A-Rod Picks a Huge Loser In Minnesota

Image Credit, iStock images, Matimix

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A World Series champion is taking over basketball’s biggest loser.

Three-time AL MVP Alex Rodriguez and Jet.com founder Marc Lore have agreed to buy the NBA’s Minnesota Timberwolves, currently and historically the league’s worst franchise, for a cool $1.5 billion.

Slam Dunk Investment

After a year of mostly empty stadiums, it may seem like an uncertain time to buy a sports team (forgive us Minnesotans, but especially a bad one). However, according to Forbes, the average NBA team profit fell just 10% during the pandemic to $62 million:

  • Amazingly, every single NBA franchise managed to turn positive operating income last year thanks to mammoth TV deals which remained intact and reduced player salaries negotiated under the league’s collective bargaining agreement.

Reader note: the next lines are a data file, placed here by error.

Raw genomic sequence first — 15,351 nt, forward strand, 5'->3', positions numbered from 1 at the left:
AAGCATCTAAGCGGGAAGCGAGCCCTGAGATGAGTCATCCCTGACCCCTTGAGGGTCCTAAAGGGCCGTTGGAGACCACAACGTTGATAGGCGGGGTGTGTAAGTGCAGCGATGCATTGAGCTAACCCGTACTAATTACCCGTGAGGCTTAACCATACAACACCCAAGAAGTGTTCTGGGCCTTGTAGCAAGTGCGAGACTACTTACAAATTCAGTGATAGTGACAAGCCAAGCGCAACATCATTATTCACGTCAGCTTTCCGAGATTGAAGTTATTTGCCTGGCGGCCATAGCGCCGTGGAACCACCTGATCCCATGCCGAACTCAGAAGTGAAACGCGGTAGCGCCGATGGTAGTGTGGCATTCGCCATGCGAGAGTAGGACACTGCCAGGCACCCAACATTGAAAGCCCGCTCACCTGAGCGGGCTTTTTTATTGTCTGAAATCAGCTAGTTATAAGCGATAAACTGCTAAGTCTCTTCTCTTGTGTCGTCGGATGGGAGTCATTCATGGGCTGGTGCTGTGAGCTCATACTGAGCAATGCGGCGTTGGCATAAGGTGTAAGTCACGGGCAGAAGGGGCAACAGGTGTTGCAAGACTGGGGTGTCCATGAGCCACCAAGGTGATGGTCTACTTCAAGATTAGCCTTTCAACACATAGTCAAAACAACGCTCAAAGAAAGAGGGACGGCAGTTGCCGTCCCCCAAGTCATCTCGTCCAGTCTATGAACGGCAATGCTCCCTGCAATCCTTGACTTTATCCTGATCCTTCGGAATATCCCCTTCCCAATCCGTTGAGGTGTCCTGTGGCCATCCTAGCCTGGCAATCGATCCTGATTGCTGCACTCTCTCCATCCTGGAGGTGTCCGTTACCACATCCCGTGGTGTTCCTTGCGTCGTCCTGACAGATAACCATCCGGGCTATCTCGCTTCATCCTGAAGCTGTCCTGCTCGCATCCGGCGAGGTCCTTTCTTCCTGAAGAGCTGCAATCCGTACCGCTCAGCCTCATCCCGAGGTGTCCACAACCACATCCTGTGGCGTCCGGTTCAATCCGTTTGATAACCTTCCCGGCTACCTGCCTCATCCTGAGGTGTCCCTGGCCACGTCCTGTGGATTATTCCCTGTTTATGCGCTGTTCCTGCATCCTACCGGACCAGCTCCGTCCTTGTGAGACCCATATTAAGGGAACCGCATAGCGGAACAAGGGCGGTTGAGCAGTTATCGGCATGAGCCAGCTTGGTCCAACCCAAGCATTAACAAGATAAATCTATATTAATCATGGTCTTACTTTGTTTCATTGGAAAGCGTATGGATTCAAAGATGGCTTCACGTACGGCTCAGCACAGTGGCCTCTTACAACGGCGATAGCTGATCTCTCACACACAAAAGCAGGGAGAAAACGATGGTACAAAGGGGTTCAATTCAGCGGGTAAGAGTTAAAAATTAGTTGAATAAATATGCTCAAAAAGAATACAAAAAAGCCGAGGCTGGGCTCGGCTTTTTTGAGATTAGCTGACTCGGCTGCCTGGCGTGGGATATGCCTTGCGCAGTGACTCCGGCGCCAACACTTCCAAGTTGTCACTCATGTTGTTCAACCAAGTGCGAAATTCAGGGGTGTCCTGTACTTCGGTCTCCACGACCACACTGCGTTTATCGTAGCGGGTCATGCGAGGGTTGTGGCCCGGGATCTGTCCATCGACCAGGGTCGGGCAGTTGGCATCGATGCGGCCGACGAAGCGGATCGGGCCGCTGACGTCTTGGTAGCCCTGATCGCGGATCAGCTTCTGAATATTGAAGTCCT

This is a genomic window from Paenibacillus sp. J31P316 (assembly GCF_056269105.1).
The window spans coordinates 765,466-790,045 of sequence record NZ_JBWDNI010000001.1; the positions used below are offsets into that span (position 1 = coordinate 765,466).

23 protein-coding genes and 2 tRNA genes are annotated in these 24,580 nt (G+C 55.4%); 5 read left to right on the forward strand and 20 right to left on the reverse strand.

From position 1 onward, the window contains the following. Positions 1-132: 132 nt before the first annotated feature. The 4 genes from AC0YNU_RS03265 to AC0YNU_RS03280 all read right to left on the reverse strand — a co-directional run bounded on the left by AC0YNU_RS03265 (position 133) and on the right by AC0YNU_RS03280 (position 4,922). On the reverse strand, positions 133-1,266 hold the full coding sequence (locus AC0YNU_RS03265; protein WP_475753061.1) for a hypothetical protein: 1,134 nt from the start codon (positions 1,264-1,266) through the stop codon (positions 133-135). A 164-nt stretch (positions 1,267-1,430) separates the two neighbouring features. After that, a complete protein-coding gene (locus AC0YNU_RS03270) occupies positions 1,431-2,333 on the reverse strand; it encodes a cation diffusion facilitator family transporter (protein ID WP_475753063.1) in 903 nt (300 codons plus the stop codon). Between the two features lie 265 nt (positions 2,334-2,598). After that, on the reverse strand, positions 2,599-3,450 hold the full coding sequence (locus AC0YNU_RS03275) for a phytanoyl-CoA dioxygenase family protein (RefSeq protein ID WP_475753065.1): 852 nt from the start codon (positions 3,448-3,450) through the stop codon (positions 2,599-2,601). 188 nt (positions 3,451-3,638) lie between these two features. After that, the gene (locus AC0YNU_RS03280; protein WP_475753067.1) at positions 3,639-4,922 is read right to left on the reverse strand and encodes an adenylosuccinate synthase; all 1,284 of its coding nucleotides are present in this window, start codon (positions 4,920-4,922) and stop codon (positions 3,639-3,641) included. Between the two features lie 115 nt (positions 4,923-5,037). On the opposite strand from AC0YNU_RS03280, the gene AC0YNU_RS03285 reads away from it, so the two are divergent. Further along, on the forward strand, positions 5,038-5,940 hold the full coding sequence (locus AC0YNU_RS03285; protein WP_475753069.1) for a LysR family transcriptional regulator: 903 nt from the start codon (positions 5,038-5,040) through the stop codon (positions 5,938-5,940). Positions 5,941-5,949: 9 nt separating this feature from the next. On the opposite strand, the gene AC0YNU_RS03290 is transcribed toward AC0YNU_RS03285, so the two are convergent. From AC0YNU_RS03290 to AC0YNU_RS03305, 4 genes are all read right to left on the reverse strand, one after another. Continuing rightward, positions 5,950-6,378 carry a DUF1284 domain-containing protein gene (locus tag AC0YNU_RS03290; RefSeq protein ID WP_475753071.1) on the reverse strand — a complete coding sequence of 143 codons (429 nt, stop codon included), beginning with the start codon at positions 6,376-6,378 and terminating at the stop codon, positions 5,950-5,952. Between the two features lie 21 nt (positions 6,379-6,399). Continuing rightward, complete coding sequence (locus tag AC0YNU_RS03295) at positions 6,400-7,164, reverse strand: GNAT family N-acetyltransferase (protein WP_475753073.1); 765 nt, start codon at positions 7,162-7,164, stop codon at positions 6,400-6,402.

• And optimism for the future of basketball meant the average NBA team actually appreciated in value in 2020.

Swing Away: Rodriguez and Lore will initially join the Timberwolves as limited partners, and obtain control of the team by 2023. The blockbuster price tag shows just how high sports franchise valuations have skyrocketed in recent decades:

  • Current owner Glen Taylor bought the team for $88 million in 1994. That’s a 17-fold return on investment.
  • Rodriguez and Lore paid a slight premium: the latest Forbes franchise valuation pegged the Timberwolves at $1.4 billion.

A former Mariners and Yankees star who retired from baseball in 2016, A-Rod has been an active investor since hanging up the cleats. He recently got in on the SPAC craze with his Slam Corp., which started trading earlier this year. Lore, his Timberwolves investment partner and a former Walmart executive, is a special adviser to Slam.

Take the L: The Wolves, who have never won a championship and have only made the playoffs once since 2004, have the worst winning percentage of all American pro sports franchises.

the takeaway

When dreaming up ways to “enhance” the Wolves’ performance, A-Rod can look to former teammate Derek Jeter who successfully turned around the Marlins franchise.